Hasek hangs up skates after winning Stanley Cup
DETROIT -- Dominik Hasek announced his retirement Monday.
"Today I'm feeling very happy and don't have any regrets," Hasek said at a news conference Monday morning in Detroit.
Hasek won six Vezina Trophies as the NHL's top goaltender and is the only goaltender to win two consecutive Hart Trophies as the league's MVP.
The Dominator won 389 games with the Red Wings, Ottawa Senators, Buffalo Sabres and Chicago Blackhawks, who drafted Hasek in the 10th round in 1983 and had to wait until the 1990-91 season to get him on the ice. Chicago kept him just two seasons, then watched him become one of the game's greats in Buffalo.
He won 65 playoff games -- including 16 in 2002 when he won he became the first European starting goaltender to win the Stanley Cup by helping Detroit win it all -- and gave up an average of just two goals in the postseason.
Dominik Hasek spent his NHL career known as the Dominator. Looking at where his numbers rank among other goalies, it's not hard to see why Hasek is considered a first-ballot Hall of Famer.• How Hasek compares
• Vote: Where does he rank?
Hasek led the Czech Republic to gold at the 1998 Nagano Olympics.
During this past regular season, he won 27 games and had a 2.14 goals-against average while alternating with Osgood in net.
Detroit coach Mike Babcock chose to start Hasek in the playoffs -- saying "Dom's not going to struggle" -- then pulled him in favor of Osgood during Game 4 in the opening-round series against the Nashville Predators.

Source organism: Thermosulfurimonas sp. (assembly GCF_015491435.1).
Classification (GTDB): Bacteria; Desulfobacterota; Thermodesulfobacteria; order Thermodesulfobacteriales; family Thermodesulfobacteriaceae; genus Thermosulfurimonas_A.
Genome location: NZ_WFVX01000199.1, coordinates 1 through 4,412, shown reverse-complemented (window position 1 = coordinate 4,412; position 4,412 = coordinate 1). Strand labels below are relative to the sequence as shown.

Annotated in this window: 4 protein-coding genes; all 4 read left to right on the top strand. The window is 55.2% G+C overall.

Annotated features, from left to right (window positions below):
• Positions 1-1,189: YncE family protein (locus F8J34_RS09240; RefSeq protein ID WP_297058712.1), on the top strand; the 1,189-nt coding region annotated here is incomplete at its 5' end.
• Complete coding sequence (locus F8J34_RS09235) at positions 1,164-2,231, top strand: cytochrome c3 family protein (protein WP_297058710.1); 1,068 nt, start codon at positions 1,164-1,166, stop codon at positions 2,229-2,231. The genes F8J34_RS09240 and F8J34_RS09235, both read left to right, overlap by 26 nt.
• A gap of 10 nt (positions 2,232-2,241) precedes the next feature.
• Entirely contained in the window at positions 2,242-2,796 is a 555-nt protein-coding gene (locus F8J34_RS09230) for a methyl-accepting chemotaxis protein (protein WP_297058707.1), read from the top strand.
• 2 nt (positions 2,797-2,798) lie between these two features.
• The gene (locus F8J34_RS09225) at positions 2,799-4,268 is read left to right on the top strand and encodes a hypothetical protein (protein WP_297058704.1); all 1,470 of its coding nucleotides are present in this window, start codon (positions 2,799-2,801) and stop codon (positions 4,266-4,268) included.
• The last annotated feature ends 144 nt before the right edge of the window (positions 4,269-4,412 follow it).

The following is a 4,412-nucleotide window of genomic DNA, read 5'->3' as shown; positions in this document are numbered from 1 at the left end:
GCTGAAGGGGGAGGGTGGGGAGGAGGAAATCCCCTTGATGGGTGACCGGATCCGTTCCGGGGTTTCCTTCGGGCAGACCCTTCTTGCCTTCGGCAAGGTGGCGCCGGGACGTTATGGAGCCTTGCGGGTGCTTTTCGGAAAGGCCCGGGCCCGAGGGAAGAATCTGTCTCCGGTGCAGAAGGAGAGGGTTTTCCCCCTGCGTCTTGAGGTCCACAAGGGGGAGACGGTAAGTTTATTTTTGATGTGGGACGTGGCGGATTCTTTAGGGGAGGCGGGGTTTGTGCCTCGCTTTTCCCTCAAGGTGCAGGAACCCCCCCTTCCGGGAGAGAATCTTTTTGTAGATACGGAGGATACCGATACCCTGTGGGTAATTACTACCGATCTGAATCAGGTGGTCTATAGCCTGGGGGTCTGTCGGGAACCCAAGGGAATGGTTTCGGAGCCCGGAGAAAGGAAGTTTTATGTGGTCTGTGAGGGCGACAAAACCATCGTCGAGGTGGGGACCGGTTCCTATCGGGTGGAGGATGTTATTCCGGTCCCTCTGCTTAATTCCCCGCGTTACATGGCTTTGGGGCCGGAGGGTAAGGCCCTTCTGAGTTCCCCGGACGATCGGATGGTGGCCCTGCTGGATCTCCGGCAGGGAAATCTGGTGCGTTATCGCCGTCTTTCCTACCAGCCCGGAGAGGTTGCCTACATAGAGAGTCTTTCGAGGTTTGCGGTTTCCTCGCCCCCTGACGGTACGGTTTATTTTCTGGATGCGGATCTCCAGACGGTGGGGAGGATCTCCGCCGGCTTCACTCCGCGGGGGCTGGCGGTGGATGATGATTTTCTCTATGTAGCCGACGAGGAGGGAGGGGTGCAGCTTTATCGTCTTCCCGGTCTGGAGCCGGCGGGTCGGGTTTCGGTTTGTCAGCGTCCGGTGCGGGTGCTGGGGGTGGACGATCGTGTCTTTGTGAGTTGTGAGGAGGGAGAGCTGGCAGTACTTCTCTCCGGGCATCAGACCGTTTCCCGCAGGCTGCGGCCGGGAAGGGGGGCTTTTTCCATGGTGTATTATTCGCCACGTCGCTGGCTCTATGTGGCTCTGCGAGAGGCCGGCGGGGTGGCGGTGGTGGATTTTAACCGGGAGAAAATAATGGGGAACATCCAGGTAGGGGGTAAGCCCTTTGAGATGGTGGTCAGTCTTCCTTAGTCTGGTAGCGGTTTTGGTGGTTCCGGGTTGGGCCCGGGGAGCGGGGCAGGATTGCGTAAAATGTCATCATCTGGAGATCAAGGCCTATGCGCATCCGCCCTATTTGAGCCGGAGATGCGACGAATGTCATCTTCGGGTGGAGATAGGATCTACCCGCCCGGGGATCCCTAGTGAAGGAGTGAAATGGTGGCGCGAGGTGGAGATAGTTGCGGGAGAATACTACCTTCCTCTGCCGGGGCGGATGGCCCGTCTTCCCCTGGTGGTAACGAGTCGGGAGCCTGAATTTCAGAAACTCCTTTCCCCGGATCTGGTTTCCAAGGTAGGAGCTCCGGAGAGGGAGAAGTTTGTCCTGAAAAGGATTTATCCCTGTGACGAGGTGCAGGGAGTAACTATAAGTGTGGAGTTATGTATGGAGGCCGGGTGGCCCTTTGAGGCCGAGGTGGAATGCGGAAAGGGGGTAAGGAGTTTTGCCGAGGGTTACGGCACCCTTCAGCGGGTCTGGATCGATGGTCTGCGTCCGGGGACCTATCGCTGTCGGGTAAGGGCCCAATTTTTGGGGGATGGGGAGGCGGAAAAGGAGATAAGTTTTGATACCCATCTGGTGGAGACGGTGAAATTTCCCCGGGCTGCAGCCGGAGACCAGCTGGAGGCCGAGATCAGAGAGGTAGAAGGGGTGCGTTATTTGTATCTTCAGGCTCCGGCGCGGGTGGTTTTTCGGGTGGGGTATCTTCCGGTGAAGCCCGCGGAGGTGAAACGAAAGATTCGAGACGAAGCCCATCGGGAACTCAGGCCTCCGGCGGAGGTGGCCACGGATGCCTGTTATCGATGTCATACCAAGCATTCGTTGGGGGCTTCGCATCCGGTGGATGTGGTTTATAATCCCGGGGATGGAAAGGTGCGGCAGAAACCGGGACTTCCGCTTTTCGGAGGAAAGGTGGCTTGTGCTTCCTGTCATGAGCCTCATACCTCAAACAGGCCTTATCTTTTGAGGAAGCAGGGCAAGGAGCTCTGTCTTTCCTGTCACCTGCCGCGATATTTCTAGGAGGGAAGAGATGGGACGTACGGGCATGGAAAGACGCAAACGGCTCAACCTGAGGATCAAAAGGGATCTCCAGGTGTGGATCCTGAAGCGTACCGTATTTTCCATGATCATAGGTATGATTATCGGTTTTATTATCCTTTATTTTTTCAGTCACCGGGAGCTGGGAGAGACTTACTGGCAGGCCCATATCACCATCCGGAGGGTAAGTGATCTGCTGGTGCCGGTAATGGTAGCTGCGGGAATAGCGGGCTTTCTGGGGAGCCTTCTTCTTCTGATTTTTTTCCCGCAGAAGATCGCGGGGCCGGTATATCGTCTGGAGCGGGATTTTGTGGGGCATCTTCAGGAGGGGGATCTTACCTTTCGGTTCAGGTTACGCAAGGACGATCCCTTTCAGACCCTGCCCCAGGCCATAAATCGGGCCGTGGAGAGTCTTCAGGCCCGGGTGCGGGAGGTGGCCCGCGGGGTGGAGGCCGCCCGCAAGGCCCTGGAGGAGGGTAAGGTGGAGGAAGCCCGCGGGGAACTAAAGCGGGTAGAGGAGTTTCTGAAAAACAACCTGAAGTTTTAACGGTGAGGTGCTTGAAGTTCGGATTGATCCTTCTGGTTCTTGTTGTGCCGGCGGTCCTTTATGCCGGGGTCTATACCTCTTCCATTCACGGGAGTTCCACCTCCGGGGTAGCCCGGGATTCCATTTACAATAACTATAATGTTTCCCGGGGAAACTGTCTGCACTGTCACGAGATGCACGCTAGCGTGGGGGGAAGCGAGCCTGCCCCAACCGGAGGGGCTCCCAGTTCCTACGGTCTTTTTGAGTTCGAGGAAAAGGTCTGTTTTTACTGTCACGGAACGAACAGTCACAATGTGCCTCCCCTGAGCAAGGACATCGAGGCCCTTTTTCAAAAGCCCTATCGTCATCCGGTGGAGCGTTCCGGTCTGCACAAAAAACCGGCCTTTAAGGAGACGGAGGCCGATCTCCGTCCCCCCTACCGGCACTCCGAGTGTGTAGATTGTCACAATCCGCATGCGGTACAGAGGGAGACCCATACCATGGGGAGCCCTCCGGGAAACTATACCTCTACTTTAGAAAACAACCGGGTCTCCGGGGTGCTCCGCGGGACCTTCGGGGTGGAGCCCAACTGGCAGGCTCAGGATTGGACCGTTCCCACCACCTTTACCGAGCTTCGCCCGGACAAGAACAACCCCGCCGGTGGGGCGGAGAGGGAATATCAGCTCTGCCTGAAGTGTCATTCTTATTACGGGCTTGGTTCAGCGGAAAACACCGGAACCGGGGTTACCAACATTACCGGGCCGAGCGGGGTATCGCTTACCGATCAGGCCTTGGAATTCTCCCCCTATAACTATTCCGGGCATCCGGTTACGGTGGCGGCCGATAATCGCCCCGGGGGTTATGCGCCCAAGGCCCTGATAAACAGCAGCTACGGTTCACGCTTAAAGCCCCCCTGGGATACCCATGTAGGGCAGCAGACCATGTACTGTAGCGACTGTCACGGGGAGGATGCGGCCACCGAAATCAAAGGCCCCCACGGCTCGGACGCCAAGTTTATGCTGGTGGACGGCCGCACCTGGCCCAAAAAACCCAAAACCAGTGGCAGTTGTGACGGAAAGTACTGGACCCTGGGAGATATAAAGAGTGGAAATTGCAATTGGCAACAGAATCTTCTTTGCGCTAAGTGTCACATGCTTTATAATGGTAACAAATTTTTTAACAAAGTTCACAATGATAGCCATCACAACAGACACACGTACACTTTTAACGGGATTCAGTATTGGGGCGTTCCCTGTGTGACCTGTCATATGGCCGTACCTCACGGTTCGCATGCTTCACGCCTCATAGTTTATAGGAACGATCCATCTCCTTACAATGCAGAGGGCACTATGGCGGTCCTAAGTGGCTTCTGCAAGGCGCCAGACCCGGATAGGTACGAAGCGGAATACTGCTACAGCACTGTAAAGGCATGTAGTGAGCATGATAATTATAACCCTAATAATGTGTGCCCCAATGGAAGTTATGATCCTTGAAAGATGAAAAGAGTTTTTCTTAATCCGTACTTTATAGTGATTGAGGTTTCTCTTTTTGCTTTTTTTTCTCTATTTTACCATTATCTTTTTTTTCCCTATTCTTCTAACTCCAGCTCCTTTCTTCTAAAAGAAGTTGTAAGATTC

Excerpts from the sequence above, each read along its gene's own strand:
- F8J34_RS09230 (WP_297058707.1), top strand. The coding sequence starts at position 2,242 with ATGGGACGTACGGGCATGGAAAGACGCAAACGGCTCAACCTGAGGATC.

Osgood won his first nine games as a starter in the postseason and finished with a 14-4 record and a league-low 1.55 goals-against average, keeping Hasek on the bench.
Red Wings general manager Ken Holland said he would welcome Hasek back if he wanted to return.
"If Dom still has energy and passion, I'd be interested in having him back with Osgood again," Holland said on the ice in Pittsburgh last week after Detroit won its 11th title.
Before drinking from the Cup, Hasek acknowledged having mixed emotions.
"Obviously, it's not the same if you're not in the net," Hasek said in the jubilant, champagne-drenched dressing room. "But overall, it was a great experience and winning a Cup is why I came back and signed with the Red Wings."
One of Hasek's most impressive feats was the six Vezina Awards he won as the NHL's best goaltender in a single season.
After an injury-shortened 2005-06 season with the Senators, Hasek returned to the Red Wings two years ago.
He signed a one-year contract worth $750,000 in 2006 and made $900,000 in bonuses. He chose to stick around last summer with a one-year contract worth more than $2 million in base salary with a chance to earn an additional $2 million in bonuses.
"Dom didn't want more," Winter said last July. "He's taking one for the team. It's not one of my fun deals, but Dom is happy and that's important."
Detroit acquired Hasek the first time in 2001 in a trade with Buffalo, where he had been since 1992. He backstopped the Red Wings to the championship during his first season in Detroit, then retired.
Hasek rejoined Detroit for the 2003-04 season, creating an uncomfortable goalie triangle with Curtis Joseph and Manny Legace already on the team. Hasek played in just 14 games, going 8-3-2 before a chronic groin injury ended that season.
Hasek went 28-10-4 with Ottawa, but didn't play after injuring his groin while playing for the Czech Republic in the Turin Olympics. Hasek hoped to play during the postseason but never fully recovered.
Information from The Associated Press was used in this report.